Salem police charge couple living in ‘filth and squalor’ with child endangerment 

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Google maps squalor home
Image of 145 North Main St. in Salem via Google Maps, Aug. 2019.

SALEM, NH – Earlier this month, Salem Police arrested the adoptive parents of four children after finding allegedly squalid conditions inside their home at 145 North Main St.

“When entering the home, I was met with a putrid odor that I could equate to the odor of a dead body or rotting garbage,” Det. Jeff Czarnec noted in the arrest warrant affidavit. “Most of the house and rooms also had an odor of what appeared to be urine. The house had numerous flies in just about every room.”

Police charged Francis Lemieux, 58, and Cathy Ann St. Jean-Lemieux, 56, with six counts each of endangering the welfare of a child or incompetent, all misdemeanors, on Jan. 4. 

When a school nurse identified a number of concerning signs with one child, such as their hygiene, dirty clothes, bug bites, as well as the need for their sibling to have their hair cut at school, they reported the issues to the Division of Children, Youth and Families.

The charges were the result of observations by police officers who assisted a state child protective services worker inspect the home on Dec. 14, 2021, a follow-up search warrant executed on Dec. 28, and in response to allegations by one of the children who said they had been physically abused by Lemieux. 

The alleged victim told caseworkers that Lemieux habitually slapped them in the face. They said this would subside whenever DCYF is alerted and then later happens again with increased frequency.

“It is possible that additional charges are possible, however, the officer needs to have probable cause to bring the charge and a third-party report of an alleged disclosure may not be sufficient to bring charges,” said Salem Police Capt. Jason Smith. “Also, in developing probable cause, an officer must also take into consideration the rights of parents and guardians to punish a child under RSA 627:6 Physical Force by Persons with Special Responsibilities, when considering whether an actual assault occurred.”

The children’s ages are 10, 12, 16 and 17, according to Smith. The police report also names three additional people over the age of 18 who were adopted by St. Jean-Lemieux.

It’s unclear how the children came to be adopted. DCYF Spokesperson Jake Leon could only confirm that Lemieux and St. Jean-Lemieux are not currently registered as foster parents in the state.

“By statute, I am able to confirm whether an individual or family have a license to serve as foster parents,” Leon said. “According to our records, the individuals cited are not currently licensed as foster parents in the DCYF system.”

For the first visit, Czarnec was asked to assist DCYF caseworker Hailey Gravel and a trainee with the home assessment. Det. Paige Baril came with Czarnec to the home. St. Jean-Lemieux granted permission for Czarnec and Gravel to look inside, but some bedrooms in the back were still off-limits.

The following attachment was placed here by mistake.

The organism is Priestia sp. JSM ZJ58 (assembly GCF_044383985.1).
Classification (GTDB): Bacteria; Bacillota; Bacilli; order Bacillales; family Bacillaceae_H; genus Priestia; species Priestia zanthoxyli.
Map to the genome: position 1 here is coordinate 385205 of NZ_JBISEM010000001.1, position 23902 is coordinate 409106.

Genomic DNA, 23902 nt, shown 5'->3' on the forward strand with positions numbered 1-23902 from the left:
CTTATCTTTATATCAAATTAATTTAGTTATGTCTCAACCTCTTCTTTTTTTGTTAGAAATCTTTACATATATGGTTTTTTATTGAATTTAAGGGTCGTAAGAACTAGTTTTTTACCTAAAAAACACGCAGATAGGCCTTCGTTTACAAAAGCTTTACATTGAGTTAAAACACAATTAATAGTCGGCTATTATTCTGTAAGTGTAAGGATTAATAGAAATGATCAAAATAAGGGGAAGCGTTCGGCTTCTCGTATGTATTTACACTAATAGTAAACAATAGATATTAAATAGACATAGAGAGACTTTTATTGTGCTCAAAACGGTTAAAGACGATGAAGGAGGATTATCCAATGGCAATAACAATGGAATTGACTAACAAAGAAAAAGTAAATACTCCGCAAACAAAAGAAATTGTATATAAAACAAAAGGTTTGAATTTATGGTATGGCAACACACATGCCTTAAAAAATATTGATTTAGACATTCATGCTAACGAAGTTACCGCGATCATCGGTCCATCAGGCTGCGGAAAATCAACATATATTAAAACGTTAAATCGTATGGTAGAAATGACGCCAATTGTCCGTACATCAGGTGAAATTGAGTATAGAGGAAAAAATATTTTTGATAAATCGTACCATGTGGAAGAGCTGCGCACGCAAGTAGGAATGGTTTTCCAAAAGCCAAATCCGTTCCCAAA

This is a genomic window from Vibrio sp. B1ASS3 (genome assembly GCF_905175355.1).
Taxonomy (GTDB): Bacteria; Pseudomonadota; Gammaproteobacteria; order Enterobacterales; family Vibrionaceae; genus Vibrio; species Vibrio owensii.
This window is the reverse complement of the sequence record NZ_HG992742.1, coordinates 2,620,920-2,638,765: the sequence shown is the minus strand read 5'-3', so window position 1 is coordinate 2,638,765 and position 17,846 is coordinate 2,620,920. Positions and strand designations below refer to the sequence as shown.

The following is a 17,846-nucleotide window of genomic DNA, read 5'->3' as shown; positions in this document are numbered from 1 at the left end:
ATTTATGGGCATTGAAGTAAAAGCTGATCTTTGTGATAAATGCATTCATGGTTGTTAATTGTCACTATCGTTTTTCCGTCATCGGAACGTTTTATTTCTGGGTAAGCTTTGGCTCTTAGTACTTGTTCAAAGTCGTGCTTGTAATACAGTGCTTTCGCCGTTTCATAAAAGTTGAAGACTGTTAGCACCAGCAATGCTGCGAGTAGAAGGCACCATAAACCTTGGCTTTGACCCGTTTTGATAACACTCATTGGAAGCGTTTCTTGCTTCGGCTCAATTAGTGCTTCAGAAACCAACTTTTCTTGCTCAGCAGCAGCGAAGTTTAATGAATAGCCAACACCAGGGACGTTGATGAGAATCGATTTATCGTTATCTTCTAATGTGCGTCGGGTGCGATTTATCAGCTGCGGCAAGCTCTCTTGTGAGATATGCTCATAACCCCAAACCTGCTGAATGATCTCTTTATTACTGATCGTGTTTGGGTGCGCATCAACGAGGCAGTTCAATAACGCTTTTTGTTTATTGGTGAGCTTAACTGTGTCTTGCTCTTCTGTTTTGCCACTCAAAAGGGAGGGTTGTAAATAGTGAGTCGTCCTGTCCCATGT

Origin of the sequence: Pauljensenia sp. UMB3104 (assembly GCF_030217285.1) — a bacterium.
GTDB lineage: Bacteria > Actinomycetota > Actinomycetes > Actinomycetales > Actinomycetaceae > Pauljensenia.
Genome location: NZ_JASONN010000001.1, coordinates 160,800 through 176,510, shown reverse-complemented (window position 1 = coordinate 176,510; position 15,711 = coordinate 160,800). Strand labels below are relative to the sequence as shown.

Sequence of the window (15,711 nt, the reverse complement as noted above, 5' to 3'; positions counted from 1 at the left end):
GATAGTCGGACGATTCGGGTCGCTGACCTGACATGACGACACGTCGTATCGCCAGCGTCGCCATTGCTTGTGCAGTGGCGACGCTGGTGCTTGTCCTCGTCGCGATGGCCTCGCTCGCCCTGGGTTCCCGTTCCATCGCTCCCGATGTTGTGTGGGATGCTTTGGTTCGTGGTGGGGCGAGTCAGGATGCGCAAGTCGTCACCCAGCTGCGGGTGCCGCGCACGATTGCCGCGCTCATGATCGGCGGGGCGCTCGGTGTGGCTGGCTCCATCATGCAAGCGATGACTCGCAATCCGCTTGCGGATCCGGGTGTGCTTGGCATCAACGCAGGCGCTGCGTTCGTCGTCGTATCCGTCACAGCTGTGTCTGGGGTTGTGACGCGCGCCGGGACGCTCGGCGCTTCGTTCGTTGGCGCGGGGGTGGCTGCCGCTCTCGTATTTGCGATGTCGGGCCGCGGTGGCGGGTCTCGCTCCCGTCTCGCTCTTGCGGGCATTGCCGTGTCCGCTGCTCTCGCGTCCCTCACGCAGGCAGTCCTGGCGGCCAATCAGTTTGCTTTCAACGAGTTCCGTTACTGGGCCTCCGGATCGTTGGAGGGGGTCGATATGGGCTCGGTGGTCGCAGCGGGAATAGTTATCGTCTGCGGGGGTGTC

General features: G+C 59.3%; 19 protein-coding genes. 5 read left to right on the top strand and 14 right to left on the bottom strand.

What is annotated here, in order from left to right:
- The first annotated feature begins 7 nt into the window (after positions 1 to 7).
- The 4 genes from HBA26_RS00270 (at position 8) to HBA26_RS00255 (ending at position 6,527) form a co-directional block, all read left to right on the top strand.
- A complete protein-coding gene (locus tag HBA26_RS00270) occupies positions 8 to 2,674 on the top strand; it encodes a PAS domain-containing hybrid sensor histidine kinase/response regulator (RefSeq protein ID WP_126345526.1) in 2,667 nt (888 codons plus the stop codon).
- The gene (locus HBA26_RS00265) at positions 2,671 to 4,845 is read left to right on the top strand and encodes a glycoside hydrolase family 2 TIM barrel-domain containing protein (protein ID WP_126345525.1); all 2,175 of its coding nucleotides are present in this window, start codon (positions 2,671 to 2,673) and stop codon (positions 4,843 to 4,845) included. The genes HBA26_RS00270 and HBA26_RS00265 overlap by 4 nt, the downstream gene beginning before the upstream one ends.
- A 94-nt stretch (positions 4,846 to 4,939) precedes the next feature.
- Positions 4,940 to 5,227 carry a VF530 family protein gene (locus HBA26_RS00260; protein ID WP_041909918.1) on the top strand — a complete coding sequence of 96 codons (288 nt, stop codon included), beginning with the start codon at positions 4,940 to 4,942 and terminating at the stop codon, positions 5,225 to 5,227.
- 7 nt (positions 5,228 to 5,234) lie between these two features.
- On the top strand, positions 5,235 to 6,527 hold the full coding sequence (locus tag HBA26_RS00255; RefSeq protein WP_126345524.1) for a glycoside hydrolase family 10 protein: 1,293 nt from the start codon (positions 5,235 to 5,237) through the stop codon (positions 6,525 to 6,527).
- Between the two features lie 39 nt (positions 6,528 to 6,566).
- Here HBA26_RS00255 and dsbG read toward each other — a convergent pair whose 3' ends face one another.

“The kitchen was filthy with dishes and dirty water in the sink,” Czarnec reported from the Dec. 14 visit. “A good portion of the walls in the kitchen and living room had stains in various areas. The living room had miscellaneous boxes and items piled up at my approximate chest height, against the wall.”

Save for a few commonly traveled areas, the floors were covered with clothes and items. 

St. Jean-Lemieux blamed the condition of her home on the children, whom she said created the messes but wouldn’t clean them, and on pain from a leg injury that she said makes it difficult to stand.

In addition to the generally unkempt conditions of the house observed during the first visit, police also noted a child identified as A.L. had been using a yoga mat that was less than an inch thick for a bed. The child would sleep on the mat on the living room floor, according to the report.

“My observations of the filth and squalor of the home, along with the discovered sleeping arrangement for A.L., led to the drafting of a search warrant,” Czarnec wrote.

Czarnec and Baril returned to the home to execute the search warrant, along with two other officers, the same day it was approved by a judge.

A number of high-profile child deaths, the result of abuse and neglect, have occurred in New Hampshire in recent months. Now, Manchester Police are seeking assistance from the public to locate a missing girl named Harmony Montgomery, 7, whom authorities announced Monday likely went missing sometime between Nov. 28, 2019 and Dec. 10, 2019.

According to witnesses, Montgomery’s father Adam, his then-wife Kayla Montgomery and their children were homeless and living out of cars during that time.

Earlier this month, Gov. Sununu criticized a Massachusetts judge for granting the girl’s father Adam Montgomery sole custody in February 2019, calling him a “horrible individual.” 

Salem Police could not comment on the Montgomery case, but said reporting concerns of potential child abuse and neglect and intervening early is important.

“Of course, intervention and investigation of cases of child abuse and neglect are a critical function of law enforcement,” Smith said. “To that end, we work closely with DCYF to assist in their investigations when requested and forward all cases of possible abuse, neglect, or endangerment to them. Any reported case of neglect or abuse is a top priority for this agency and will always be fully investigated.”

Smith said the parents have been released on personal recognizance bail and are set to be arraigned at Salem District Court on Feb. 14.

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About this Author

Ryan Lessard

Ryan Lessard is a freelance reporter.